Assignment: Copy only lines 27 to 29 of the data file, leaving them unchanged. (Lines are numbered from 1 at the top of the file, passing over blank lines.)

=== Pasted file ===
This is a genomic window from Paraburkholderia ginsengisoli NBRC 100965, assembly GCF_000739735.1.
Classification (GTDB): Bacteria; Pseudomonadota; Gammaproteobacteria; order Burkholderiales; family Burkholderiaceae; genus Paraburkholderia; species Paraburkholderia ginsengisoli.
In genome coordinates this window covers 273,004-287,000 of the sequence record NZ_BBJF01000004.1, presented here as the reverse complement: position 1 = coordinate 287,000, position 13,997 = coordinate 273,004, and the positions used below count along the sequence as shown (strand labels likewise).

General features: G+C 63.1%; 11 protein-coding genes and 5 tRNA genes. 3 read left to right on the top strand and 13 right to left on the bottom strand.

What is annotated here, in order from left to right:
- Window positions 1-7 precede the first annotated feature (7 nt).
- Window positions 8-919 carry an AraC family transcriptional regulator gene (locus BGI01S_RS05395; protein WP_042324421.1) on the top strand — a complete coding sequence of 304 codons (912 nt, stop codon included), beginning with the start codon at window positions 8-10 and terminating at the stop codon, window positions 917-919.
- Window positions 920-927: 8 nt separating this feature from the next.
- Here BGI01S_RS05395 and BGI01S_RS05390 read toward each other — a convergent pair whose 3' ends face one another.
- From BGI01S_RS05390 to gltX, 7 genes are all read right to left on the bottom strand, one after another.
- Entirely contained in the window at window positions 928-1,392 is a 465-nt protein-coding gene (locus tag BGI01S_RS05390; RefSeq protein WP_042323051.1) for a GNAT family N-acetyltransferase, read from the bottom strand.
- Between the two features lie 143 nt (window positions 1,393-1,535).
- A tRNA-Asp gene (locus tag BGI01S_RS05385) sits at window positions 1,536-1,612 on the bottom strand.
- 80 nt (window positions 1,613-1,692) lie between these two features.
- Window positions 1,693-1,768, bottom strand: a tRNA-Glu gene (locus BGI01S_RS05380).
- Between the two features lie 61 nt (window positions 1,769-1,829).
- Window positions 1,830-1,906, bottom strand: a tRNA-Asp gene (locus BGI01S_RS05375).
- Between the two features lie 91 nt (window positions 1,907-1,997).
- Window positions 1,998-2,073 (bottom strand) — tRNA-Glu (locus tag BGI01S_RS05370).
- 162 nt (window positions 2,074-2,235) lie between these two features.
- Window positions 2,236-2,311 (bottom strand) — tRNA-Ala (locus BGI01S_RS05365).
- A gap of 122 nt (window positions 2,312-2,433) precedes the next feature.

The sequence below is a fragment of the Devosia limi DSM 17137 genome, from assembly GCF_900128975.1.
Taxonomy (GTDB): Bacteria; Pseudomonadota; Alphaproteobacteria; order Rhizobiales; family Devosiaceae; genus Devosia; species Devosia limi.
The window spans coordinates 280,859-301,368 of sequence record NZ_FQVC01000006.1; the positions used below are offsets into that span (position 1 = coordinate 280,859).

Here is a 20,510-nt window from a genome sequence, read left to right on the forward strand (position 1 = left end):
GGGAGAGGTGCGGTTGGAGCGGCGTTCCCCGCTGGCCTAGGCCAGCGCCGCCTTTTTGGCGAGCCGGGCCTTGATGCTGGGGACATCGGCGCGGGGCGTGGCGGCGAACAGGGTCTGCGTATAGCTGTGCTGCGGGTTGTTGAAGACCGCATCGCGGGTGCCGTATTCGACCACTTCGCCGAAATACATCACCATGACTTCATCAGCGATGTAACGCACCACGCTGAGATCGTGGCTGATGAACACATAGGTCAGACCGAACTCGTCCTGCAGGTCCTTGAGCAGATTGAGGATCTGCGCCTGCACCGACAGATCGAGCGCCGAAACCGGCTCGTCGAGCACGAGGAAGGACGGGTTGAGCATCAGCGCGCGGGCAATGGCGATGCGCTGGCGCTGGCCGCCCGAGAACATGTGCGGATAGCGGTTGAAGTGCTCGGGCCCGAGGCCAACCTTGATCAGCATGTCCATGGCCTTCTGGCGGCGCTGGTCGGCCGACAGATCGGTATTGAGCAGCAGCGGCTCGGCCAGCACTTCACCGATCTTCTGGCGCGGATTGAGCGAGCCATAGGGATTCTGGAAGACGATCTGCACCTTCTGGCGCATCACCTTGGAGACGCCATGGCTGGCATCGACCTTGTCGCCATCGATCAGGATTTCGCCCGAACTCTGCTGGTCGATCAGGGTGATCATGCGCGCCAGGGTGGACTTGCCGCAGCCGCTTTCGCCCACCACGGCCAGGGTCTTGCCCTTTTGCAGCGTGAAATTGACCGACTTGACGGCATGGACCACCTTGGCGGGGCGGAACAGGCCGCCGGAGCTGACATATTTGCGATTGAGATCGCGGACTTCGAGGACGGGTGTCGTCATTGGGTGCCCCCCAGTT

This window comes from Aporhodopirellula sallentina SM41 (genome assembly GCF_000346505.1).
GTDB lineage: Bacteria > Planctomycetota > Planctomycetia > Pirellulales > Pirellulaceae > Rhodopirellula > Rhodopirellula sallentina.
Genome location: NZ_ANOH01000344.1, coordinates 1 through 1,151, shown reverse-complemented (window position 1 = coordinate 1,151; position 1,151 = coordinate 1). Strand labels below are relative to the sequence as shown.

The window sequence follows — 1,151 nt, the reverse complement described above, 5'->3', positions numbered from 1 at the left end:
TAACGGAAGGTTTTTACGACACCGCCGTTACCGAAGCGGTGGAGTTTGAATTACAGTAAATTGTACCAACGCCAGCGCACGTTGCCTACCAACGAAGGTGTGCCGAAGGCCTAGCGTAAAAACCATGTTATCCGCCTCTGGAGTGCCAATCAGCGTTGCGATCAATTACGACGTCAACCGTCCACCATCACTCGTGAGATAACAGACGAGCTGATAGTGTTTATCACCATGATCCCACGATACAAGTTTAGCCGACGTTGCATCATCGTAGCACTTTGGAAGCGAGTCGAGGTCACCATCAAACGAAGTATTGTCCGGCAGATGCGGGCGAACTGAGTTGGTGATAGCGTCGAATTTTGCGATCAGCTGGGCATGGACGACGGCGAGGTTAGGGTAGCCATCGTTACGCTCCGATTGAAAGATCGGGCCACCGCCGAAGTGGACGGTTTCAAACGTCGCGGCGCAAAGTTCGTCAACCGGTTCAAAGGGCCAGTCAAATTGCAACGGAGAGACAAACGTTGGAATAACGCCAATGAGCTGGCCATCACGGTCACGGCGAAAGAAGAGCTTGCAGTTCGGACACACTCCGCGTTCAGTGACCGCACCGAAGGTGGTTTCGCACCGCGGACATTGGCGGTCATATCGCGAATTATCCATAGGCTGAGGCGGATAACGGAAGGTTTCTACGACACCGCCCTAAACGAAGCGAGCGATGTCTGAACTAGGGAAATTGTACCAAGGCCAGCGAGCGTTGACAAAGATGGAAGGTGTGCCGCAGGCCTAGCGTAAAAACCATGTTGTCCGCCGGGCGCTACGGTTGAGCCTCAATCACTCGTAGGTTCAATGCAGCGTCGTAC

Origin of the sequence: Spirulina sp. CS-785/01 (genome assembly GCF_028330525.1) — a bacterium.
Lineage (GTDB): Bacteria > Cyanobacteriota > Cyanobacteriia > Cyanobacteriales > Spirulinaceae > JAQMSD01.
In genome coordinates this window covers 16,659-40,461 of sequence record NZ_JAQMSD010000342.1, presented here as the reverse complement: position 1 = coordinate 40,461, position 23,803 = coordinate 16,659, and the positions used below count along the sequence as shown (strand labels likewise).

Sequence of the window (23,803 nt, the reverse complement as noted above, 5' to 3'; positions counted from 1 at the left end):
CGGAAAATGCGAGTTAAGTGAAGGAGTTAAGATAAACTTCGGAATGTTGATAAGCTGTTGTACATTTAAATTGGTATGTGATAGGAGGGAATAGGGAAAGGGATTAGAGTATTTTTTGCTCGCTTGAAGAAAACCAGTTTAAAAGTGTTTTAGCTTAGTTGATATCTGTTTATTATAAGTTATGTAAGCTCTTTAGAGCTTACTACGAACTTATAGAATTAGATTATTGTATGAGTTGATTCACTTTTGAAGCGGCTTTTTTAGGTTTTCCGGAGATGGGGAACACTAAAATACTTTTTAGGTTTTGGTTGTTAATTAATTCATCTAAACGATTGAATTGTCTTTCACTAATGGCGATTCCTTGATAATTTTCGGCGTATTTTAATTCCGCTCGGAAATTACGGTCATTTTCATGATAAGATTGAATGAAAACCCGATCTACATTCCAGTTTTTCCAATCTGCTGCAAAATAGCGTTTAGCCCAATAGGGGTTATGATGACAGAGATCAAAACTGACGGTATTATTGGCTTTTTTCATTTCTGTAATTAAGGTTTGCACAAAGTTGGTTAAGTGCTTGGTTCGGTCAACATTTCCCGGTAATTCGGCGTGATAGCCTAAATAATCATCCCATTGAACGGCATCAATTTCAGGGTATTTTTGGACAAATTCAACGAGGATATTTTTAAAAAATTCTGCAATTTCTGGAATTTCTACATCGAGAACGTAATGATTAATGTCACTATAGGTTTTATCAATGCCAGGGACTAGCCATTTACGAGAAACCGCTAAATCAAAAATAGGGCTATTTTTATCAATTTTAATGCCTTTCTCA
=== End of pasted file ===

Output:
GGGAGAGGTGCGGTTGGAGCGGCGTTCCCCGCTGGCCTAGGCCAGCGCCGCCTTTTTGGCGAGCCGGGCCTTGATGCTGGGGACATCGGCGCGGGGCGTGGCGGCGAACAGGGTCTGCGTATAGCTGTGCTGCGGGTTGTTGAAGACCGCATCGCGGGTGCCGTATTCGACCACTTCGCCGAAATACATCACCATGACTTCATCAGCGATGTAACGCACCACGCTGAGATCGTGGCTGATGAACACATAGGTCAGACCGAACTCGTCCTGCAGGTCCTTGAGCAGATTGAGGATCTGCGCCTGCACCGACAGATCGAGCGCCGAAACCGGCTCGTCGAGCACGAGGAAGGACGGGTTGAGCATCAGCGCGCGGGCAATGGCGATGCGCTGGCGCTGGCCGCCCGAGAACATGTGCGGATAGCGGTTGAAGTGCTCGGGCCCGAGGCCAACCTTGATCAGCATGTCCATGGCCTTCTGGCGGCGCTGGTCGGCCGACAGATCGGTATTGAGCAGCAGCGGCTCGGCCAGCACTTCACCGATCTTCTGGCGCGGATTGAGCGAGCCATAGGGATTCTGGAAGACGATCTGCACCTTCTGGCGCATCACCTTGGAGACGCCATGGCTGGCATCGACCTTGTCGCCATCGATCAGGATTTCGCCCGAACTCTGCTGGTCGATCAGGGTGATCATGCGCGCCAGGGTGGACTTGCCGCAGCCGCTTTCGCCCACCACGGCCAGGGTCTTGCCCTTTTGCAGCGTGAAATTGACCGACTTGACGGCATGGACCACCTTGGCGGGGCGGAACAGGCCGCCGGAGCTGACATATTTGCGATTGAGATCGCGGACTTCGAGGACGGGTGTCGTCATTGGGTGCCCCCCAGTT

This window comes from Aporhodopirellula sallentina SM41 (genome assembly GCF_000346505.1).
GTDB lineage: Bacteria > Planctomycetota > Planctomycetia > Pirellulales > Pirellulaceae > Rhodopirellula > Rhodopirellula sallentina.